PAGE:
Marin tried to outflank the British by turning their right flank. He made four valiant attempts, however, Rogers and his Rangers gave no ground. As the fight raged around him, Rogers sensed the flow of battle and reversed the initiative. He began to shift his Rangers right in a bid to out-manoeuvre the French Canadians. Some Canadians began to break. Then the Rangers charged. Half the Rangers would fire, while the other half would reload. That way, they kept up a constant fire and forward movement. Under this constant fire and pressure, the remainder of the French Canadians gave way.
However, Marin was no novice in bush warfare. Realizing the situation, he avoided a rout and destruction of his force by dividing his surviving force into small parties and taking different withdrawal routes. The groups reunited later that night and made camp in a secluded location surrounded by impenetrable swamp.
The British chose not to pursue the French. Instead, they stayed on the battlefield and buried their dead. As always, the casualty figures vary, however, it appears that British-American losses added up to 53 killed, 50 wounded, and four taken prisoner. The French Canadians suffered approximately 77 killed.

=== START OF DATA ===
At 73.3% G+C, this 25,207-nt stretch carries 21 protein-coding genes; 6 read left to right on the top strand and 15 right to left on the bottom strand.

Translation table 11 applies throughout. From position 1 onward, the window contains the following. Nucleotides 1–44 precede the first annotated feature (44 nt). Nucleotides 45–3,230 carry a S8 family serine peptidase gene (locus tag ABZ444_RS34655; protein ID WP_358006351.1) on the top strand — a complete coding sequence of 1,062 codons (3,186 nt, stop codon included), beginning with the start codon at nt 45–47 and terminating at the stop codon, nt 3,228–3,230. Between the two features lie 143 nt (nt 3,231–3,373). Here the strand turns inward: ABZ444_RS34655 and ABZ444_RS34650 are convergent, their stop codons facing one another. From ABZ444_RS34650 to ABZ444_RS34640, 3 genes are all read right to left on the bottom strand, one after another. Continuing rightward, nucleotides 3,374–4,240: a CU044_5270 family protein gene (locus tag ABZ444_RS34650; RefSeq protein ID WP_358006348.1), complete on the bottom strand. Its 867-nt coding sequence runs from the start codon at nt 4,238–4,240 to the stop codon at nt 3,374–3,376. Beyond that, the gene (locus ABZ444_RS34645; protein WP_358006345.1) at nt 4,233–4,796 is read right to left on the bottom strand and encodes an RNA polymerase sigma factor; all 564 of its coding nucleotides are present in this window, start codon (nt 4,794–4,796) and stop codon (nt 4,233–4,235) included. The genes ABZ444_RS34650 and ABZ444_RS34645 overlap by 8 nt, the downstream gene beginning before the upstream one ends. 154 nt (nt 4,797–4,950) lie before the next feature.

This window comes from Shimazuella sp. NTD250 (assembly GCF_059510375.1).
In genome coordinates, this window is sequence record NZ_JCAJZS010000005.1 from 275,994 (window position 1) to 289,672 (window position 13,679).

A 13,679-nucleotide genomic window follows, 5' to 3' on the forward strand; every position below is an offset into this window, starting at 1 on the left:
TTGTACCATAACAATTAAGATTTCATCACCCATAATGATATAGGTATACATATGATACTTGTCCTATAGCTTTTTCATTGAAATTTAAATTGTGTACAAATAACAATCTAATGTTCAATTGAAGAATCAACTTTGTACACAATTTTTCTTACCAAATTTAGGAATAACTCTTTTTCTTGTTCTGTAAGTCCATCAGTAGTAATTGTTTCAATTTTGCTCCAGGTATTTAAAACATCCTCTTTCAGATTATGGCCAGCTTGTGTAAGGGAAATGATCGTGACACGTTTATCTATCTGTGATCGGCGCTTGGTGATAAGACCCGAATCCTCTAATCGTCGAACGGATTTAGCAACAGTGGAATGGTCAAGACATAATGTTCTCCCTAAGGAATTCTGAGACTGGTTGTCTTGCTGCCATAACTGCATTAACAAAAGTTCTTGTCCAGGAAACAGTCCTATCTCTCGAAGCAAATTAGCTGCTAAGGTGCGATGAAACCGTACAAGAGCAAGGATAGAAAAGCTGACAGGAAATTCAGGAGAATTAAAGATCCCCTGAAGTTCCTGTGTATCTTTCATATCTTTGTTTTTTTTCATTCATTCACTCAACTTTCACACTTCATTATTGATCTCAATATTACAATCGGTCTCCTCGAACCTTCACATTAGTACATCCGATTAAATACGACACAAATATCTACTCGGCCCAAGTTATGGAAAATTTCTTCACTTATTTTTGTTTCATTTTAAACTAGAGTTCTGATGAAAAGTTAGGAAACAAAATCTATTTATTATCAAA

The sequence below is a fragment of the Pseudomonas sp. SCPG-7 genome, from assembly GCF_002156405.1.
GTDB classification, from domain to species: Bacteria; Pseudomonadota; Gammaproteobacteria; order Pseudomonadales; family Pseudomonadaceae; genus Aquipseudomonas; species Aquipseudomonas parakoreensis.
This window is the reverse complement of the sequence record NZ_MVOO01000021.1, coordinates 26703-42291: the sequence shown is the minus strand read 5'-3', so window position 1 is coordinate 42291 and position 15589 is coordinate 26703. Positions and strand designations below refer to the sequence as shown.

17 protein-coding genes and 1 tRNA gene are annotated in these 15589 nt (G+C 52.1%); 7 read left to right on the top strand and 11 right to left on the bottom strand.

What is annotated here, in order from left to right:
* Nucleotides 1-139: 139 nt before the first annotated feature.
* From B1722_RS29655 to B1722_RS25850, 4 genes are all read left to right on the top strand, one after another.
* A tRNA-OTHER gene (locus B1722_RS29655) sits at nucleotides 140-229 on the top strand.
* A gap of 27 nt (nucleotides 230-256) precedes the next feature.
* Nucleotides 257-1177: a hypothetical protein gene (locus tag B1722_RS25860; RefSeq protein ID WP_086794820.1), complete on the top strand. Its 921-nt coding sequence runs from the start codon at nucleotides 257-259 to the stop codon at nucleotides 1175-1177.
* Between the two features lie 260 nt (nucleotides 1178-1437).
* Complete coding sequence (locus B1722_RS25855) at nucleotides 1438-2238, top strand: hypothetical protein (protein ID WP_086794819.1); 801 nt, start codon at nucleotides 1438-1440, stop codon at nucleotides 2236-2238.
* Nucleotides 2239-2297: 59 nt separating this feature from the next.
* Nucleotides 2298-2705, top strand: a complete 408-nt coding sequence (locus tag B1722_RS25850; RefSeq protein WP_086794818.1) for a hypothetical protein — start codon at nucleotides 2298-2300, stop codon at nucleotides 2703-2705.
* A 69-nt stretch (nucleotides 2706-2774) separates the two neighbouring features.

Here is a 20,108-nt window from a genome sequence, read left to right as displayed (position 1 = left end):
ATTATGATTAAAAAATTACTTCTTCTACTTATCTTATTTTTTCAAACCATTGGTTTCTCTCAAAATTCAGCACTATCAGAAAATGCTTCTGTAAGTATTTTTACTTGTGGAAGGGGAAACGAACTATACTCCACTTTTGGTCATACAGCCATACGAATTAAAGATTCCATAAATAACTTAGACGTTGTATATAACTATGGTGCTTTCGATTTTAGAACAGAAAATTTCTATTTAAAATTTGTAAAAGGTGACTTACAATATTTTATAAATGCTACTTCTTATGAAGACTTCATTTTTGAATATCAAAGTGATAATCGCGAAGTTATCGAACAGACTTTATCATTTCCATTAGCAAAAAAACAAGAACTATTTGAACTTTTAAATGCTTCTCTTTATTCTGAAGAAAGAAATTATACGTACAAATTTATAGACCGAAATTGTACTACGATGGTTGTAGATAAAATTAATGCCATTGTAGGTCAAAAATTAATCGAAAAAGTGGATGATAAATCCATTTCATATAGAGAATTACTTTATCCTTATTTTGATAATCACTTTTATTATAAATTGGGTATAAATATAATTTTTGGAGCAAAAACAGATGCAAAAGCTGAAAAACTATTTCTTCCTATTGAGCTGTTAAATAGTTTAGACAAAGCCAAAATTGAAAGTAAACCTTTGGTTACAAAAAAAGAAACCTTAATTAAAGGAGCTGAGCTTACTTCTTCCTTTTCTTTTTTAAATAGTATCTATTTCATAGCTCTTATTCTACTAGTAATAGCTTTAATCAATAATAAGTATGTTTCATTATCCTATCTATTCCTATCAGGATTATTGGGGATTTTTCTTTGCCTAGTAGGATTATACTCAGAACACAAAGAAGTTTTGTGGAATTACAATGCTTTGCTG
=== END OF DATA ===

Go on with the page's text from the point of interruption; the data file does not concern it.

Once the dead were buried, Rogers and his party continued their march to Fort Edward, carrying their wounded on litters made of strong branches with blankets strung over them. En route, a relief force of 400 soldiers under Major Munster, which included an additional 40 Rangers and a surgeon, met the column. Rogers then encamped for the night. The latest desperate fight combat had no overall effect on the struggle for North America. What the combatants in the depth of the Adirondack wilderness did not yet know was that the strategic tide of the war had begun to shift. Soon, the focus of operations would be farther north.